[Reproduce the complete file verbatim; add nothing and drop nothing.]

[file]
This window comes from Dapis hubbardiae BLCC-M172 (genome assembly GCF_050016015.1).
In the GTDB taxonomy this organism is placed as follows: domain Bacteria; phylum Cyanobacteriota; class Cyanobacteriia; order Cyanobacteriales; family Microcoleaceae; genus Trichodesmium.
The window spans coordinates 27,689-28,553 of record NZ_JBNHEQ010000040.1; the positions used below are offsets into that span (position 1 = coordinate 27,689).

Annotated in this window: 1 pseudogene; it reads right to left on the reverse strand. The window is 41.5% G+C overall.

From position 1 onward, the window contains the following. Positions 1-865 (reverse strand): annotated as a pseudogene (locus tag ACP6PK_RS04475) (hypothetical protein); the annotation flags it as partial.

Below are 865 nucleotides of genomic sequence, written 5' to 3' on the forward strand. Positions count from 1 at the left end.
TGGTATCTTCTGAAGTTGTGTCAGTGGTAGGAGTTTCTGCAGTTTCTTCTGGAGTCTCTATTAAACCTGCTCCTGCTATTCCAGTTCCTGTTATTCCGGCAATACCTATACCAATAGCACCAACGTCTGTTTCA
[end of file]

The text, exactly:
This window comes from Dapis hubbardiae BLCC-M172 (genome assembly GCF_050016015.1).
In the GTDB taxonomy this organism is placed as follows: domain Bacteria; phylum Cyanobacteriota; class Cyanobacteriia; order Cyanobacteriales; family Microcoleaceae; genus Trichodesmium.
The window spans coordinates 27,689-28,553 of record NZ_JBNHEQ010000040.1; the positions used below are offsets into that span (position 1 = coordinate 27,689).

Annotated in this window: 1 pseudogene; it reads right to left on the reverse strand. The window is 41.5% G+C overall.

From position 1 onward, the window contains the following. Positions 1-865 (reverse strand): annotated as a pseudogene (locus tag ACP6PK_RS04475) (hypothetical protein); the annotation flags it as partial.

Below are 865 nucleotides of genomic sequence, written 5' to 3' on the forward strand. Positions count from 1 at the left end.
TGGTATCTTCTGAAGTTGTGTCAGTGGTAGGAGTTTCTGCAGTTTCTTCTGGAGTCTCTATTAAACCTGCTCCTGCTATTCCAGTTCCTGTTATTCCGGCAATACCTATACCAATAGCACCAACGTCTGTTTCA